Late Breaking News
TRICARE Currently Tied to Medicare Rates Threatened by Debt Deal Cont.
A GAO report published in June, prior to the debt-ceiling agreement, pointed out that concern about reimbursement rates is the primary reason civilian providers will not accept Tricare Standard and Extra beneficiaries as patients.
In that report, an analysis of access to civilian providers under TRICARE Standard and Extra, GAO reviewed and analyzed TRICARE Management Activity (TMA) and TRICARE contractor data and documents. GAO also interviewed TMA officials, including those in its regional offices, as well as contractors.
According to the report, from fiscal year 2006 to 2009, 44,000 additional civilian providers (network and non-network) accepted TRICARE. However, the report also pointed out the implication of reduced Medicare rates for civilian providers.
“Concerns about TRICARE’s reimbursement rates — which generally mirror the Medicare program’s physician fee schedule — have increased by the uncertainty surrounding the annual update to these Medicare fees,” the report stated. “All of the contractors expressed concerns about the proposed decreases to Medicare rates and how that would affect providers’ acceptance of TRICARE patients. One contractor told us that providers already were expressing concerns about the Medicare rate decreases and that some providers said they would no longer accept TRICARE beneficiaries as patients if the rates were reduced.”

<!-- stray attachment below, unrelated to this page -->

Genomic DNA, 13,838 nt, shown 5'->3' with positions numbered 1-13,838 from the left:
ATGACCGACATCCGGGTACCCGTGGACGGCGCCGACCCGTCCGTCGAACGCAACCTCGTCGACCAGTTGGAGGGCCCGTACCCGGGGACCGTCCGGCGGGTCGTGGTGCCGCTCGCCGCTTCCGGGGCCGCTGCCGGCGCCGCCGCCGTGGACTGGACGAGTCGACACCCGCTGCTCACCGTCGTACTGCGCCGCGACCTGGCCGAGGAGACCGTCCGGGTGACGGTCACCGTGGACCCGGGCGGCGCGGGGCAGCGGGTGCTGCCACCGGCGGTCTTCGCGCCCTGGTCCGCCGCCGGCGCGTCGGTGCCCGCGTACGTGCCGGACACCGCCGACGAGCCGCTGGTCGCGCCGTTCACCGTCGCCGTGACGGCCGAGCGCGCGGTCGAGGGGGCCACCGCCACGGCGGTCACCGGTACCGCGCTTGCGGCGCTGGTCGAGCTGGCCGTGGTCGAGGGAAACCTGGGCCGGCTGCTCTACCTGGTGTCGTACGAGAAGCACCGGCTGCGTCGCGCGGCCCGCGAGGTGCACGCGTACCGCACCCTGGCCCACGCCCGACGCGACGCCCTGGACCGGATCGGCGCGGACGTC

Medicare physician payment rates are already set to be cut by nearly 30% in 2012 due to the SGR formula, although Congress has usually intervened to prevent drastic cuts such as that.
Peter W. Carmel, MD, AMA president, told U.S. Medicine in a written statement that addressing the Medicare physician payment formula is the “fiscally responsible action’ that the supercommittee needs to take.
“The fiscally responsible action for the congressional debt committee is to repeal the Medicare physician payment formula that threatens TRICARE and Medicare patients and physicians,” he said. “The cost of a permanent solution to this broken system has already increased dramatically due to repeated short-term fixes and will rise to $500 billion in only a few years if Congress does not change course. The committee’s deadline comes just before a 30% cut is scheduled to occur on January 1, providing a critical opportunity to protect access to health care for seniors and military families.”
Still, if automatic cuts are instituted, Medicaid, and Social Security and Medicare beneficiaries would be exempt from the cuts, but providers would not. “Medicare cuts would be capped, limited to the provider side,” a White House summary of the debt deal stated.